Marine Science Database

Sensor locations


The Water-Air Quality Sensing Project (WASP) is a project that employs water-based platforms and other data gathering techniques to provide real-time and historical monitoring of water and air quality. In one system, the P.T. Barnum ferry of the Port Jefferson Steamboat fleet houses sensors and the computers used to collect and transport the data to the WASP ground station, as shown in the diagram above. The sensors, some of which are shown below, collect routine observations of several significant environmental parameters during the ferry's routine crossings (approximately 10 per day) of the Long Island Sound. At present this system is routinely collecting near-surface atmospheric wind, pressure, temperature, relative humidity, solar and infrared radiation and rainfall, as well as near-surface water temperature and salinity and surface-to-bottom current profiles.


The sensor information is collected and transmitted back to the MSRC in real-time via wireless communication where one-minute average values are archived and made available via ftp/web access. The data is archived at the ground station and made available through a Web interface. The interface allows for the generation and display of images relating to the sensor data and map positional data. The sensor data plots are available for current data as well as historical data. For more information, see the Sound Science Web site.

Current Research

In the current academic year, we are extending the user interface to include a new style of interaction, referred to as the Ajax model. This model allows the marine science data to be incrementally loaded to the user's browser. For example, when the user selects Port Jefferson on the browser, the map on the page changes, but the remainder of the page does not. This version of the system also incorporates Google Maps, so the user is able to interactively pan and zoom on the map, and in the case of the Plankton system, create displays of the data stations on the map.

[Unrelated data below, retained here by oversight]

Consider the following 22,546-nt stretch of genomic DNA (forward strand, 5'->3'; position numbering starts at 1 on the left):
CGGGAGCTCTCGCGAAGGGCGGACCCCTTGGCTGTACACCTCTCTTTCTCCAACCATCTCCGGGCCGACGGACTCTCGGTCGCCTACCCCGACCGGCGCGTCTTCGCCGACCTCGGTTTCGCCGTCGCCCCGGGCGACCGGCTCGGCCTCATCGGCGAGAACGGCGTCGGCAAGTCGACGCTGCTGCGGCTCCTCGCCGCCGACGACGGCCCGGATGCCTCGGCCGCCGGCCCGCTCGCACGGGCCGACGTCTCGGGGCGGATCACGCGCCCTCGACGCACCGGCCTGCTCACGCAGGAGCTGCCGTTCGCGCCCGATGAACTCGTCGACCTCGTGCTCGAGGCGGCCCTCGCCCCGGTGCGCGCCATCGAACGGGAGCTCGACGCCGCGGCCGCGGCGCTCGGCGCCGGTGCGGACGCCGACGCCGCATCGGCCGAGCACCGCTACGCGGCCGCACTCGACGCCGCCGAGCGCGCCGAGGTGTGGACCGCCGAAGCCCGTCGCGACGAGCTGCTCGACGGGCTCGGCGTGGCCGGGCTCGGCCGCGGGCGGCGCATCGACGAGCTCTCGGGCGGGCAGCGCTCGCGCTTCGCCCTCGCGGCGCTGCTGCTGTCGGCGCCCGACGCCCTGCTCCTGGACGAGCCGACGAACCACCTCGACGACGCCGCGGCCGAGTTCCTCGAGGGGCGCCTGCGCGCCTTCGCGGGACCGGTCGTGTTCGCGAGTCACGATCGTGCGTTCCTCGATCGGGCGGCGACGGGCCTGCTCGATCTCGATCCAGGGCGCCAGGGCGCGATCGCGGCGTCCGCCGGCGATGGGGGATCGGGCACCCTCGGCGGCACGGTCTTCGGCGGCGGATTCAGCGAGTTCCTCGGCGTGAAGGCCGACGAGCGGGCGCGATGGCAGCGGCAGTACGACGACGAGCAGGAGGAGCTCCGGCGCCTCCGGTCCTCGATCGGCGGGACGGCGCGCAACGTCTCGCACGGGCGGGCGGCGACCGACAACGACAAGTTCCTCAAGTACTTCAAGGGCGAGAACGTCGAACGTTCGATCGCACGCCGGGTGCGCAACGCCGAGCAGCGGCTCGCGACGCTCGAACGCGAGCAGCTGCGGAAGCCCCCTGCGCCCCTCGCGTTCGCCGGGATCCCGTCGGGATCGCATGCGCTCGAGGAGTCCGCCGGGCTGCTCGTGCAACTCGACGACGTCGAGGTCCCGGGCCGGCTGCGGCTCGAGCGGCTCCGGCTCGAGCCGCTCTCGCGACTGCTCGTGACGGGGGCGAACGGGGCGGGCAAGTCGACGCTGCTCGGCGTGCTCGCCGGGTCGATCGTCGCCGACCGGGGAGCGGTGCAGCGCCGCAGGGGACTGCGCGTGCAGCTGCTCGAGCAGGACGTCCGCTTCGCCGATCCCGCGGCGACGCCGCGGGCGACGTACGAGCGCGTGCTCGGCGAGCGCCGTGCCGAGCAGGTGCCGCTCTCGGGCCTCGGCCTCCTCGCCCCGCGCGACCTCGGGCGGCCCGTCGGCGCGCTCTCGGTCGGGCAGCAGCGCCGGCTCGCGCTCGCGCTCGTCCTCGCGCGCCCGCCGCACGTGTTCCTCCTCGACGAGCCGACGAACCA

For the MSRC component, we plan to expand the WASP prototype to include other environmental sensors relevant to homeland security (e.g., other sources of radiation, atmospheric aerosols, marine toxins, etc) with enhanced forms of data redundancy, access and analysis features.

  • TBD

We are also planning architectural changes to the sensor suite architecture. The current approach is a collection of sensors networked to a server responsible for data collection and transmission to a ground station. We are considering an architecture that would allow an asynchronous collection of sensors in which individual sensors would be responsible for data transmission. This extended architecture would allow buoy mounted sensors integrated into a more robustly deployed collection of sensors.

GPS sensor

Two additional aspects related to the project are worth highlighting:

  1. The project also involves a computer monitor that is set up on the passenger deck of the ferry to provide a platform for displaying the real-time data to the passengers and crew as well as to describe the objectives of the project and highlight the project's sponsors.
  2. This project, in conjunction with the installation of a weather satellite receiving station at MSRC and the development of an operational high-resolution regional atmospheric forecast model at MSRC provides the means to develop a state-of-the-art environmental monitoring, analysis and prediction system .


The system is being developed in collaboration with the Stony Brook Marine Sciences Research Center (MSRC), Prof. Robert Wilson.

The Bridgeport - Port Jefferson Steamboat Company has also provided the vessel onto which the sensors have been deployed as well as active cooperation to ensure the accuracy of the sensor data.